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Tamarick Hill

July, the 31 Days of SQL Server DMO’s – Day 18 (sys.dm_io_virtual_file_stats)

The sys.dm_io_virtual_file_stats Dynamic Management Function is used to return IO statistic information about each of your database files on your server. As input parameters, this function takes a database_id and a file_id. If you want to return IO statistic information for all files, you can simply pass in NULL values for both of these. Let’s have a look at this function  and examine its results:

SELECT db_name(database_id) DatabaseName, * FROM sys.dm_io_virtual_file_stats(NULL, NULL)


The first column in the result set is the DatabaseName which is just a column I created using the db_name() system function and the database_id column from this function. Next we have a file_id which represent the ID for the file, whether it be a data file or transaction log file. The ‘sample_ms’ column represents the total time in milliseconds that the instance has been up and running. Next we have the ‘num_of_reads’, ‘num_of_bytes_read’, and later ‘num_of_writes’, and ‘num_of_bytes_written’. These columns represent the number of reads or writes and number of bytes read or written against a particular file. These columns are beneficial when determining how often a particular file is being accessed. The ‘io_stall_read_ms’ and io_stall_write_ms’ columns each represent the the total time in milliseconds that users have had to wait for reads or writes against a file respectively. The ‘io_stall’ column is the sum of both read and write io stalls. The ‘size_on_disk_bytes’ column represents the size of the respective file on your disk subsystem. Lastly the ‘file_handle’ column is simply the Windows File handle.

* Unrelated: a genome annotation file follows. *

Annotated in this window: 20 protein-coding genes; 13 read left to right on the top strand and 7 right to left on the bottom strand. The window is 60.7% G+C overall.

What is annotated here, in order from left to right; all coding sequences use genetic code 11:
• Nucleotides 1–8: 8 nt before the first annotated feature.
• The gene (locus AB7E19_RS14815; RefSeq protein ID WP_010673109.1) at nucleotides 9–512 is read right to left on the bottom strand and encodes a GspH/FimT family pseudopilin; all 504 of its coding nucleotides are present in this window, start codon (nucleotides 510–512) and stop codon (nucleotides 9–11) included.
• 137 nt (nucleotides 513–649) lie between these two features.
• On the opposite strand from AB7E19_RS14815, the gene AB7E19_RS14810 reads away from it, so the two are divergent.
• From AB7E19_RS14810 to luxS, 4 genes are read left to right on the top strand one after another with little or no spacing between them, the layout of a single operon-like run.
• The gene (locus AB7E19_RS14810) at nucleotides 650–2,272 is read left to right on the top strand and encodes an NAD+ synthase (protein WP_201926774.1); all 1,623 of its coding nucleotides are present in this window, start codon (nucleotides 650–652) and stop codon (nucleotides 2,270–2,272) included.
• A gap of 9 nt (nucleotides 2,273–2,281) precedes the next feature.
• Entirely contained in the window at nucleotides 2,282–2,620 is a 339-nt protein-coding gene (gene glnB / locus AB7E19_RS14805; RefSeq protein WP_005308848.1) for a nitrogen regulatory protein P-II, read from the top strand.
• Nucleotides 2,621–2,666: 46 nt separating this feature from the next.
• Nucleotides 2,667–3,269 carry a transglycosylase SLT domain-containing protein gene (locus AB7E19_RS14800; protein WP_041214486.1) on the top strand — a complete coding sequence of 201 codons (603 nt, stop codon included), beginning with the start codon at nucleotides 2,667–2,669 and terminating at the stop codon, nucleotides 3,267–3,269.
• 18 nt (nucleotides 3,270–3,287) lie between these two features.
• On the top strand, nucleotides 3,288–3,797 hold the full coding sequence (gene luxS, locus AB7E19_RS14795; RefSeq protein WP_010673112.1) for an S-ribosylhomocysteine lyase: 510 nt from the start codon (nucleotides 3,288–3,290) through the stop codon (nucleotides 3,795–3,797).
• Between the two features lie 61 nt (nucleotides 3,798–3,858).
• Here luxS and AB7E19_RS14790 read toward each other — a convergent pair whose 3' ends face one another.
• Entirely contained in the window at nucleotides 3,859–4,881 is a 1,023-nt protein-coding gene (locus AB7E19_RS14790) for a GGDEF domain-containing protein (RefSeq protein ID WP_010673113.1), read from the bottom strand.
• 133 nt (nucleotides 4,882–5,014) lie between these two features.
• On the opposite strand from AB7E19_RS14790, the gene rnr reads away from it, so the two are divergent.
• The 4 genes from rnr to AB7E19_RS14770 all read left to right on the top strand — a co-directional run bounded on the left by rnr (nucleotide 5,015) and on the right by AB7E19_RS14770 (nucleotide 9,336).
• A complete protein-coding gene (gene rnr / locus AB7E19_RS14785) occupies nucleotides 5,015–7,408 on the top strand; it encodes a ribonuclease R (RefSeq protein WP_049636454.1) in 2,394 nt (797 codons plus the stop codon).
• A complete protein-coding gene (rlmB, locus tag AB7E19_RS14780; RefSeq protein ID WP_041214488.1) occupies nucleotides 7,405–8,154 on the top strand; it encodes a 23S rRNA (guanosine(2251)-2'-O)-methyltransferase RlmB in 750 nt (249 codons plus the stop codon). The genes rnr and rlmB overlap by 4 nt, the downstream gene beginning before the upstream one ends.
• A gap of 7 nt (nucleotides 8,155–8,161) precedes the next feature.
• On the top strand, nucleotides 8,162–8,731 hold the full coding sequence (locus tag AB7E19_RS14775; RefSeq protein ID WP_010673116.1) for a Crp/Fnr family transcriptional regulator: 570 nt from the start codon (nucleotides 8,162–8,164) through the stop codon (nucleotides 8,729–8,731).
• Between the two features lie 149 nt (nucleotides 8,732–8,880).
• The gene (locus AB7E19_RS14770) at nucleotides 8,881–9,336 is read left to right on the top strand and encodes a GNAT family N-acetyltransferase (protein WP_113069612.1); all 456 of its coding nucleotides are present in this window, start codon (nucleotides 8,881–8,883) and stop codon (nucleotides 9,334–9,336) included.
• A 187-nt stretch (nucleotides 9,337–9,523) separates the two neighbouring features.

This Dynamic Management Function is useful when you are needing to analyze your database files for the purposes of segregating high IO databases. This DMF gives you a good view of which of your database files are being accessed the most and which ones may be generating the largest IO stalls. These could be your best candidates for moving into separate IO channels.

For more information about this DMF, please see the below Books Online link:

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Published Thursday, July 18, 2013 9:06 AM by Tamarick Hill


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